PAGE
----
New public database of AI-predicted protein structures could transform biology

New public database of AI-predicted protein structures could transform biology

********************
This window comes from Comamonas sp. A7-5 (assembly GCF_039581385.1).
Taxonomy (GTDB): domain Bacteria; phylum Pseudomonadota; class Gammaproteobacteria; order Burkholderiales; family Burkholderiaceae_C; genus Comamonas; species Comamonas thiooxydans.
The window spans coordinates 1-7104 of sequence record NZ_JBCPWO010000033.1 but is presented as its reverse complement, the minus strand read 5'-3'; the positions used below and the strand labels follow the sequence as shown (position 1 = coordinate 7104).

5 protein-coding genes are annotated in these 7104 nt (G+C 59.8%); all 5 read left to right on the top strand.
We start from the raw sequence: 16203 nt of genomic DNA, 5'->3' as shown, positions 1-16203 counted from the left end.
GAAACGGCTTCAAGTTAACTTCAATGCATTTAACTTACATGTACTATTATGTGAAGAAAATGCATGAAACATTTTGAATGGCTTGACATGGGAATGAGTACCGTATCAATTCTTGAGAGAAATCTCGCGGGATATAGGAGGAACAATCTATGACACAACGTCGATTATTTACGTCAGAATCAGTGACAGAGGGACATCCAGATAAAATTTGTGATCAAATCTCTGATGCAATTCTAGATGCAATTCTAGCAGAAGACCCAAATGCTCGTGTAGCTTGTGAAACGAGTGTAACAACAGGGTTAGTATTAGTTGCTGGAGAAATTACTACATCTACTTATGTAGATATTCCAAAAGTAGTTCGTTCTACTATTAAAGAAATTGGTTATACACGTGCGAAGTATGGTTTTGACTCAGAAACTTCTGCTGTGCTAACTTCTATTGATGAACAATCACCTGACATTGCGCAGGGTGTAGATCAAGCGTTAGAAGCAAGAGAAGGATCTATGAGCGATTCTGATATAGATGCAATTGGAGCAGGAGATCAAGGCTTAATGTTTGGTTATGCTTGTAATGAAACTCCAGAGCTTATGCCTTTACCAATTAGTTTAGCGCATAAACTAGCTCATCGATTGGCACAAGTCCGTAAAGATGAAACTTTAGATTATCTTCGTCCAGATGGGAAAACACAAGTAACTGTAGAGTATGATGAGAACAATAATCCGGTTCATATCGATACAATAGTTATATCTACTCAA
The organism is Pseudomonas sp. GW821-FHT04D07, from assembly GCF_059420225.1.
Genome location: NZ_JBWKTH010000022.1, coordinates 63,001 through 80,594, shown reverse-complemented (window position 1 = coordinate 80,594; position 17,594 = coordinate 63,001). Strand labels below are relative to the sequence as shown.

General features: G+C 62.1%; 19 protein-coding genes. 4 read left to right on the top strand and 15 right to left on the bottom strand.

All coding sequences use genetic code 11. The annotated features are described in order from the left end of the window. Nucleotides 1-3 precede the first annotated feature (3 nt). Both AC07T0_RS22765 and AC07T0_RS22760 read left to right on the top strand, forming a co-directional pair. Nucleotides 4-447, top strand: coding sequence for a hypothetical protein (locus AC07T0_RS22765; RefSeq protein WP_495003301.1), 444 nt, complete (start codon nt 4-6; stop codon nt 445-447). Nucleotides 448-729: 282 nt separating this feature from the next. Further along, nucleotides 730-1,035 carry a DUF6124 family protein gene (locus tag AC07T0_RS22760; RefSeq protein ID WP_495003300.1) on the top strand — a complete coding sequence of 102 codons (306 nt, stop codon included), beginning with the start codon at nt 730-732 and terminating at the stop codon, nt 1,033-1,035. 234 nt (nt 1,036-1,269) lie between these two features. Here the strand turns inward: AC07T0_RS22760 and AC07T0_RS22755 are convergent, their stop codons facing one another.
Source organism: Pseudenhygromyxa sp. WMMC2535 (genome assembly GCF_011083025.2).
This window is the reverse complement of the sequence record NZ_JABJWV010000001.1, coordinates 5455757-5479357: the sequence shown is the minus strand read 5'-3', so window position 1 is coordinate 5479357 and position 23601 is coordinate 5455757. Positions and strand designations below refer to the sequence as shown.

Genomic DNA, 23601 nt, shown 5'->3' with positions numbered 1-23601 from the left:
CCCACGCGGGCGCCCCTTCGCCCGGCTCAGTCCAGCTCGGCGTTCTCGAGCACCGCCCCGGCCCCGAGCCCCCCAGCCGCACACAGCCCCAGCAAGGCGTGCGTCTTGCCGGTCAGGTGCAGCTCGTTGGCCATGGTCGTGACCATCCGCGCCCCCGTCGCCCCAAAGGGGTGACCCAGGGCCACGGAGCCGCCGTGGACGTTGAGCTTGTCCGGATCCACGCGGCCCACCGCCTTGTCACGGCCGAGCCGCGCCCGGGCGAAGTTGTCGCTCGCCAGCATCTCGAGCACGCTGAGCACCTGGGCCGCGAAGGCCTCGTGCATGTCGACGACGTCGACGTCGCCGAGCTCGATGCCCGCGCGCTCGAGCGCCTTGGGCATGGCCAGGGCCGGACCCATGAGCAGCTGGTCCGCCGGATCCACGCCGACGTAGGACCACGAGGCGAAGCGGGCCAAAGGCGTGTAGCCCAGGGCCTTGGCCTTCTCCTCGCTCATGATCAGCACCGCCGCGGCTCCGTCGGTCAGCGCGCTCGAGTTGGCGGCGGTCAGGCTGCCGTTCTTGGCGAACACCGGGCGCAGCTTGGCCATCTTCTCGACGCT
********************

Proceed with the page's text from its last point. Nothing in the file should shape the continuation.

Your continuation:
New public database of AI-predicted protein structures could transform biology Last week, two groups unveiled the culmination of years of work by computer scientists, biologists, and physicists: advanced modeling programs that can predict the precise 3D atomic structures of proteins and some molecular complexes. And now, the biggest payoff of that work has arrived. One of those teams reports today it has used its newly minted artificial intelligence (AI) programs to solve the structures of 350,000 proteins from humans and 20 model organisms, such as Escherichia coli bacteria, yeast, and fruit flies, all mainstays of biological research. In the coming months, the group says it plans to expand its list of modeled proteins to cover all cataloged proteins, some 100 million molecules. “It’s pretty overwhelming,” says John Moult, a protein folding expert at the University of Maryland, Shady Grove, who runs a biennial competition called the Critical Assessment of protein Structure Prediction (CASP). Moult says structural biologists have dreamed for decades that accurate computer models would one day augment extremely precise protein shapes derived from experimental methods such as x-ray …
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